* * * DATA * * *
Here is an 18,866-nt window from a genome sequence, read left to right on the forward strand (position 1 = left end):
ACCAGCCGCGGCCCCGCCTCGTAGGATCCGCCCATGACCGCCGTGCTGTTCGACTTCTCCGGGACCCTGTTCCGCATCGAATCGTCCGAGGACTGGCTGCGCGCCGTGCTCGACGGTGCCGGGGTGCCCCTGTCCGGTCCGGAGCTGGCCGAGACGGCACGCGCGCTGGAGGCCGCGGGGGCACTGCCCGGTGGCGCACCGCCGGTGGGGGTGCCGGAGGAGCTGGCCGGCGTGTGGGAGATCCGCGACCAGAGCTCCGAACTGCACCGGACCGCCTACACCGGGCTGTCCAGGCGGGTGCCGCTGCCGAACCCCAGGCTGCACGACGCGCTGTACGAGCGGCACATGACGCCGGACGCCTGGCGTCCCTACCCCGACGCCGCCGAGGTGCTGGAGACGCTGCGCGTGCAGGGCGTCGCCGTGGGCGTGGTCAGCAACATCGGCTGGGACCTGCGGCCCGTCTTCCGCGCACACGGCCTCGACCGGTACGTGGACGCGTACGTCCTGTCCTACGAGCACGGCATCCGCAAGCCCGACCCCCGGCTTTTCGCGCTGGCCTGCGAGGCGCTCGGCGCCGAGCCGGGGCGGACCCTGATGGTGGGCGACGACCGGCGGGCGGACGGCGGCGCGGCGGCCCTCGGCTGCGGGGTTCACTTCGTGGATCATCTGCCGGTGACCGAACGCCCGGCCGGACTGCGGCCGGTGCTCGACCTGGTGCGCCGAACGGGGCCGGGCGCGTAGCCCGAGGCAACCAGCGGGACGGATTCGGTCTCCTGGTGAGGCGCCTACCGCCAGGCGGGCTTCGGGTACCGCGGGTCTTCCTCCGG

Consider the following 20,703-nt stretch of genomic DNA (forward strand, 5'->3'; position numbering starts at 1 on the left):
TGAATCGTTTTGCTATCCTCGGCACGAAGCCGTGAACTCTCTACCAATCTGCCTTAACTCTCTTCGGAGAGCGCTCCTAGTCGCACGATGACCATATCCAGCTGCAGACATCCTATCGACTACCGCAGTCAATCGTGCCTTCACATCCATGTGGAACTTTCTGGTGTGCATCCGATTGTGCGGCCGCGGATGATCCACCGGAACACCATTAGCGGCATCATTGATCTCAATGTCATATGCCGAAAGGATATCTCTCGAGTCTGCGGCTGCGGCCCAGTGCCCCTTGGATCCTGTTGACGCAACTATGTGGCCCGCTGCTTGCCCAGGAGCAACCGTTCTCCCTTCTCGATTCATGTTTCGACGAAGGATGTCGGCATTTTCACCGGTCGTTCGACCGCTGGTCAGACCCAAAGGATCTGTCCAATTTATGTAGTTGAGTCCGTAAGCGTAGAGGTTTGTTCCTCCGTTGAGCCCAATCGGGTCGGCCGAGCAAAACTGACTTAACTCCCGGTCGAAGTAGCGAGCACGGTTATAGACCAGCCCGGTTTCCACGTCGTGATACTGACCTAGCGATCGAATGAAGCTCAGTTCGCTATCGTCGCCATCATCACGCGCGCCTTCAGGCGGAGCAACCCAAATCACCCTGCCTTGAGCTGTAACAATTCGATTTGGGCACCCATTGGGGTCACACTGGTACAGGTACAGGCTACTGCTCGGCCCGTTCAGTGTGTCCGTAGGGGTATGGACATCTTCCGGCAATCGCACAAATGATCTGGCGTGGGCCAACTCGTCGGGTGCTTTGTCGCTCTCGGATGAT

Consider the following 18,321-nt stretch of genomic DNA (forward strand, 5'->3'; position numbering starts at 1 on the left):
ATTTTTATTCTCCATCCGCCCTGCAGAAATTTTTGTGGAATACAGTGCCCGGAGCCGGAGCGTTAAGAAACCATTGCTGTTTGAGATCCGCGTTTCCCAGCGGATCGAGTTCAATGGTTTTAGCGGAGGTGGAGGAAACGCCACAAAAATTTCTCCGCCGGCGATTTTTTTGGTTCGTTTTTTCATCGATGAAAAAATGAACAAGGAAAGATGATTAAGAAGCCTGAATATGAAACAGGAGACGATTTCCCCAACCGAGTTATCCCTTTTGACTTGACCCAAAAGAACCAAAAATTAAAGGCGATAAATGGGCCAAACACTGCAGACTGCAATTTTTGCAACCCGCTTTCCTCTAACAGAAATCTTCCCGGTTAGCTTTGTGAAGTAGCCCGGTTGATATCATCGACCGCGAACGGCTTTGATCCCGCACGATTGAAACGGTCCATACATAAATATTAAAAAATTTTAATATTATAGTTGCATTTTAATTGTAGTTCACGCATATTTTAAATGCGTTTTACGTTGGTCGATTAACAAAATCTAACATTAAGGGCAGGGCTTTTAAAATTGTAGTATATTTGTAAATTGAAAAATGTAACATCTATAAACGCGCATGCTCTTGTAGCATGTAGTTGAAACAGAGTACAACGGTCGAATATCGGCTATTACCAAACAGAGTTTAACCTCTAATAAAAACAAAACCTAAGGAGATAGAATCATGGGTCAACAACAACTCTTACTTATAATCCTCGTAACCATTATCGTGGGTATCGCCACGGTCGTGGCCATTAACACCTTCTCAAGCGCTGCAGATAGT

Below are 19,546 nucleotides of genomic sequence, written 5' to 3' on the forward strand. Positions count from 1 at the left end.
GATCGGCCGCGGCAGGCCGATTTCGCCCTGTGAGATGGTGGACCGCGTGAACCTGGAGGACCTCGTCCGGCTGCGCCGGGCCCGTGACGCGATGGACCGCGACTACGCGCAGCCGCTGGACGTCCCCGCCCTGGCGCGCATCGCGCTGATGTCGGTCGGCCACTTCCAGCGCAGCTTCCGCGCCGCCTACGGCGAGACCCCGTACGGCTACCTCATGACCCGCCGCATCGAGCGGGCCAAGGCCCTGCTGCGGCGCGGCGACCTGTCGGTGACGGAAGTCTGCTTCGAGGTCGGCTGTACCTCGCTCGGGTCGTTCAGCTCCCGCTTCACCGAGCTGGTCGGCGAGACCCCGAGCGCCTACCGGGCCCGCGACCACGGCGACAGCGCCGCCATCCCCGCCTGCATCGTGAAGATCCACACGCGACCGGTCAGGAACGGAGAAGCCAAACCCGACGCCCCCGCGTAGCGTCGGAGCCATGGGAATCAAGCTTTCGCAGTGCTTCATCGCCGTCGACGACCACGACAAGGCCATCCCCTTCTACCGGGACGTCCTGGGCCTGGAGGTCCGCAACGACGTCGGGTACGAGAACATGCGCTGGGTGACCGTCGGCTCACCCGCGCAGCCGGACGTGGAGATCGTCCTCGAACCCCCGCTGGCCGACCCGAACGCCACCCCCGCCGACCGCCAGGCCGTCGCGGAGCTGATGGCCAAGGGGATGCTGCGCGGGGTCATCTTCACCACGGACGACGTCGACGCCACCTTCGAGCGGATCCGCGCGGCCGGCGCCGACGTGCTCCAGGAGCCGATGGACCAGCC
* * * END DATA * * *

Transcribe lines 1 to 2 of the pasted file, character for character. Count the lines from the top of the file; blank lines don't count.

Here is an 18,866-nt window from a genome sequence, read left to right on the forward strand (position 1 = left end):
ACCAGCCGCGGCCCCGCCTCGTAGGATCCGCCCATGACCGCCGTGCTGTTCGACTTCTCCGGGACCCTGTTCCGCATCGAATCGTCCGAGGACTGGCTGCGCGCCGTGCTCGACGGTGCCGGGGTGCCCCTGTCCGGTCCGGAGCTGGCCGAGACGGCACGCGCGCTGGAGGCCGCGGGGGCACTGCCCGGTGGCGCACCGCCGGTGGGGGTGCCGGAGGAGCTGGCCGGCGTGTGGGAGATCCGCGACCAGAGCTCCGAACTGCACCGGACCGCCTACACCGGGCTGTCCAGGCGGGTGCCGCTGCCGAACCCCAGGCTGCACGACGCGCTGTACGAGCGGCACATGACGCCGGACGCCTGGCGTCCCTACCCCGACGCCGCCGAGGTGCTGGAGACGCTGCGCGTGCAGGGCGTCGCCGTGGGCGTGGTCAGCAACATCGGCTGGGACCTGCGGCCCGTCTTCCGCGCACACGGCCTCGACCGGTACGTGGACGCGTACGTCCTGTCCTACGAGCACGGCATCCGCAAGCCCGACCCCCGGCTTTTCGCGCTGGCCTGCGAGGCGCTCGGCGCCGAGCCGGGGCGGACCCTGATGGTGGGCGACGACCGGCGGGCGGACGGCGGCGCGGCGGCCCTCGGCTGCGGGGTTCACTTCGTGGATCATCTGCCGGTGACCGAACGCCCGGCCGGACTGCGGCCGGTGCTCGACCTGGTGCGCCGAACGGGGCCGGGCGCGTAGCCCGAGGCAACCAGCGGGACGGATTCGGTCTCCTGGTGAGGCGCCTACCGCCAGGCGGGCTTCGGGTACCGCGGGTCTTCCTCCGG